GON. I have great comfort from this fellow: methinks, he hath no drowning mark upon him; his complexion is perfect gallows. Stand fast, good fate, to his hanging! make the rope of his destiny

Again, in scripture, 2 Sam. x. 12: "Be of good courage, and let us play the men for our people." MALONE.

assist the storm.] So, in Pericles:

"Patience, good sir; do not assist the storm." STEEvens.

— of the present,] i. e. of the present instant. So, in the 15th chapter of the 1st Epistle to the Corinthians: " - of whom the greater part remain unto this present." STEEVENS.

? Gonzalo.] It may be observed of Gonzalo, that, being the only good man that appears with the king, he is the only man that preserves his cheerfulness in the wreck, and his hope on the island. JOHNSON.

our cable, for our own doth little advantage! If he be not born to be hanged, our case is miserable. [Exeunt.

Re-enter Boatswain.


BOATS. Down with the top-mast; yare; lower, lower; bring her to try with main-course. [A cry within.] A plague upon this howling! they are louder than the weather, or our office.


Yet again? what do you here? Shall we give o'er, and drown? Have you a mind to sink?

SEB. A рох o' your throat! you bawling, blasphemous, incharitable dog!

BOATS. Work you, then.

ANT. Hang, cur, hang! you whoreson, insolent noise-maker, we are less afraid to be drowned than thou art.

GON. I'll warrant him from drowning; though the ship were no stronger than a nut-shell, and as leaky as an unstanched wench."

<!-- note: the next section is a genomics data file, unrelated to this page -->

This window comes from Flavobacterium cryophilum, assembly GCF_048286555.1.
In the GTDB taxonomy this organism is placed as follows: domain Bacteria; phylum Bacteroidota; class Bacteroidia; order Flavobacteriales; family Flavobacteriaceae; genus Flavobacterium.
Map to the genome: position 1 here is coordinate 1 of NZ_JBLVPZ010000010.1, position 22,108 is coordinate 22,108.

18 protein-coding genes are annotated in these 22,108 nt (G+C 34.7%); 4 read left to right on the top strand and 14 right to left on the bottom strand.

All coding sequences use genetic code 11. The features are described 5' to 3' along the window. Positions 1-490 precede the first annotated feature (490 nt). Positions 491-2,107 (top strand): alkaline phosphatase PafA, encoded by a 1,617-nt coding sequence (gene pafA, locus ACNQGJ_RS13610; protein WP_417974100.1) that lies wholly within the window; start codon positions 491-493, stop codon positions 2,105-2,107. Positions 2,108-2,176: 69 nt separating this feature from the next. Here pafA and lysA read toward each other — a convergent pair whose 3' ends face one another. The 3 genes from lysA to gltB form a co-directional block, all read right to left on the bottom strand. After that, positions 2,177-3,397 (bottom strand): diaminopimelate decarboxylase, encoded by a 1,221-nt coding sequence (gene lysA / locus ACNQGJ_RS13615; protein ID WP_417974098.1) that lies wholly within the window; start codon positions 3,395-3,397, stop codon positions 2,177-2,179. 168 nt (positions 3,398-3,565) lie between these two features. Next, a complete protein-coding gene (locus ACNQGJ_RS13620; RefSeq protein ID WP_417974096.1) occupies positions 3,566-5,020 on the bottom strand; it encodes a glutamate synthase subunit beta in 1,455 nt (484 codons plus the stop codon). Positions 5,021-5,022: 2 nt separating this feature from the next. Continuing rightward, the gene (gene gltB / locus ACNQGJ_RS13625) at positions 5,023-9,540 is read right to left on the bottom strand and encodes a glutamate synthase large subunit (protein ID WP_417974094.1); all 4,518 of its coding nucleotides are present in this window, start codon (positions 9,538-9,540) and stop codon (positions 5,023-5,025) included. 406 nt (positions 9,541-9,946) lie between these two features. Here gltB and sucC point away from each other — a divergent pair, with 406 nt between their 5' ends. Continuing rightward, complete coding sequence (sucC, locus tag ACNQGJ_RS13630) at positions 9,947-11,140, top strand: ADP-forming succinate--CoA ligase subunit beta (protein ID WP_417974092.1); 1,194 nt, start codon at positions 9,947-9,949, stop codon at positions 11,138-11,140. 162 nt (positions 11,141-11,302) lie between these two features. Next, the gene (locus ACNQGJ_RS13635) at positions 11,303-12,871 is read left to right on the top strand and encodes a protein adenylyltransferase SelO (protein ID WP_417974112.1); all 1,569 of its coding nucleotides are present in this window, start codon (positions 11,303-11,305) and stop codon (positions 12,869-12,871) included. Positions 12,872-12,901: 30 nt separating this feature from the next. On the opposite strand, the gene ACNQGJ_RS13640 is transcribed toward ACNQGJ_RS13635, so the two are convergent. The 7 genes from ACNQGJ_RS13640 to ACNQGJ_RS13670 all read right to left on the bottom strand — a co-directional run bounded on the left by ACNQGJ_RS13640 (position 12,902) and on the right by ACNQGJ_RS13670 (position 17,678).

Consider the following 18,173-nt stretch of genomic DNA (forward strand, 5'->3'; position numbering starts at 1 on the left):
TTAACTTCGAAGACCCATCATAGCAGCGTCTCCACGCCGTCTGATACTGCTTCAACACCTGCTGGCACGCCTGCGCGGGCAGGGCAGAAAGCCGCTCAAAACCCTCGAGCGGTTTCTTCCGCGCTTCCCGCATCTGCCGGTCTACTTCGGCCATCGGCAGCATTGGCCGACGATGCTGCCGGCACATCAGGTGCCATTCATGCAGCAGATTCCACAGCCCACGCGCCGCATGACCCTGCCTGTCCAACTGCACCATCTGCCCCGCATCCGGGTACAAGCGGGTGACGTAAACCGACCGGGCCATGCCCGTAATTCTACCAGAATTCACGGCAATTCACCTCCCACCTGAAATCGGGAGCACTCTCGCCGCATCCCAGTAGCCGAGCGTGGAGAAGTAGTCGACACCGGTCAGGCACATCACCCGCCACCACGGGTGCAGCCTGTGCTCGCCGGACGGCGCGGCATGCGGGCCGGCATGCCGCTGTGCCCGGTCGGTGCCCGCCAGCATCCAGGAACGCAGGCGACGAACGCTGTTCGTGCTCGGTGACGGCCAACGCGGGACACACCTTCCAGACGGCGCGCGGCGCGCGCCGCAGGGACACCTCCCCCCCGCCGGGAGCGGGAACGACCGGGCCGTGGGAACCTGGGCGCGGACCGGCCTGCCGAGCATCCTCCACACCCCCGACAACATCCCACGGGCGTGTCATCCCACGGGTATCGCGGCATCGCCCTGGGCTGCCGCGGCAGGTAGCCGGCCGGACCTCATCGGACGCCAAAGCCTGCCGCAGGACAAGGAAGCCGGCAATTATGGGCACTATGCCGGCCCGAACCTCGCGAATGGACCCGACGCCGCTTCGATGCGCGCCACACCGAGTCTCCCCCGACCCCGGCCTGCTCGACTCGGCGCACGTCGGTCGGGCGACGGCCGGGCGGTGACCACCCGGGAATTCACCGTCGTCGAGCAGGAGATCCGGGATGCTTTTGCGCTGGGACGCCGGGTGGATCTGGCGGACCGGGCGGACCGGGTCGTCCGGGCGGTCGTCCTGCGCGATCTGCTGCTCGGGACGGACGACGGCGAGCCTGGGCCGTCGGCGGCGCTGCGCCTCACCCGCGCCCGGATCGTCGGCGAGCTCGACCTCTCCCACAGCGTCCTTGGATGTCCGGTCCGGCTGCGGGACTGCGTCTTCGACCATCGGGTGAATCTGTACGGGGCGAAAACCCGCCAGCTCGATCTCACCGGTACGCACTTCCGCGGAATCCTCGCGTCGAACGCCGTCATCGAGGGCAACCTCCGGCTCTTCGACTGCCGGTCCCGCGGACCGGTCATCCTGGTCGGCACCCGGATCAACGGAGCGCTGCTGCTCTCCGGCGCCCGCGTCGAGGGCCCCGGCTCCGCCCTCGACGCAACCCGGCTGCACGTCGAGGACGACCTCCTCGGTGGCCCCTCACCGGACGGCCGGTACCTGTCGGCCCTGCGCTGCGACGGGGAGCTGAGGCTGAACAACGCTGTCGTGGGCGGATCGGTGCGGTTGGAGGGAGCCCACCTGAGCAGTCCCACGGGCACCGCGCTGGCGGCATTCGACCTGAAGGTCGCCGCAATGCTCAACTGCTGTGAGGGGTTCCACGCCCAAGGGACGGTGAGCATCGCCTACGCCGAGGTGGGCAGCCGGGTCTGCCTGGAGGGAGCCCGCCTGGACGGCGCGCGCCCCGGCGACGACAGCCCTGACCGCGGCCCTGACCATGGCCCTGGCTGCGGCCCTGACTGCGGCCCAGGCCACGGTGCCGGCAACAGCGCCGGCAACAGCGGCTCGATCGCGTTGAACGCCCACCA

bring her to try with main-course.] Probably from Hackluyt's Voyages, 1598: "And when the barke had way, we cut the hauser, and so gate the sea to our friend, and tried out all that day with our maine course." MALONE.

This phrase occurs also in Smith's Sea Grammar, 1627, 4to. under the article How to handle a ship in a Storme: "Let us lie at Trie with our maine course; that is, to hale the tacke aboord, the sheat close aft, the boling set up, and the helme tied close aboord." P. 40. STEEVENS.


- an unstanched wench.] Unstanched, I am willing to believe, means incontinent. STEEVENS.

BOATS. Lay her a-hold, a-hold;' set her two courses; off to sea again,2 lay her off.

Enter Mariners wet.

MAR. All lost! to prayers, to prayers! all lost!


BOATS. What, must our mouths be cold?

GON. The king and prince at prayers! let us assist


For our case is as theirs.

SEB. I am out of patience.

ANT. We are merely3 cheated of our lives by drunkards.

This wide-chapped rascal;-'Would, thou might'st

lie drowning,

The washing of ten tides!


He'll be hanged yet;

'Lay her a-hold, a-hold;] To lay a ship a-hold, is to bring her to lie as near the wind as she can, in order to keep clear of the land, and get her out to sea. STEEVENS.


set her two courses; off to sea again,] The courses are the main sail and fore sail. This term is used by Raleigh, in his Discourse on Shipping. JOHNSON.

The passage, as Mr. Holt has observed, should be pointed, Set her two courses; off, &c.

Such another expression occurs in Decker's If this be not a good Play, the Devil is in it, 1612: " off with your Drablers and

your Banners; out with your courses." STEEVENS.


merely-] In this place, signifies absolutely; in which

sense it is used in Hamlet, Act I. sc. iii:


-Things rank and gross in nature

"Possess it merely."

Again, in Ben Jonson's Poetaster:


at request

"Of some mere friends, some honourable Romans."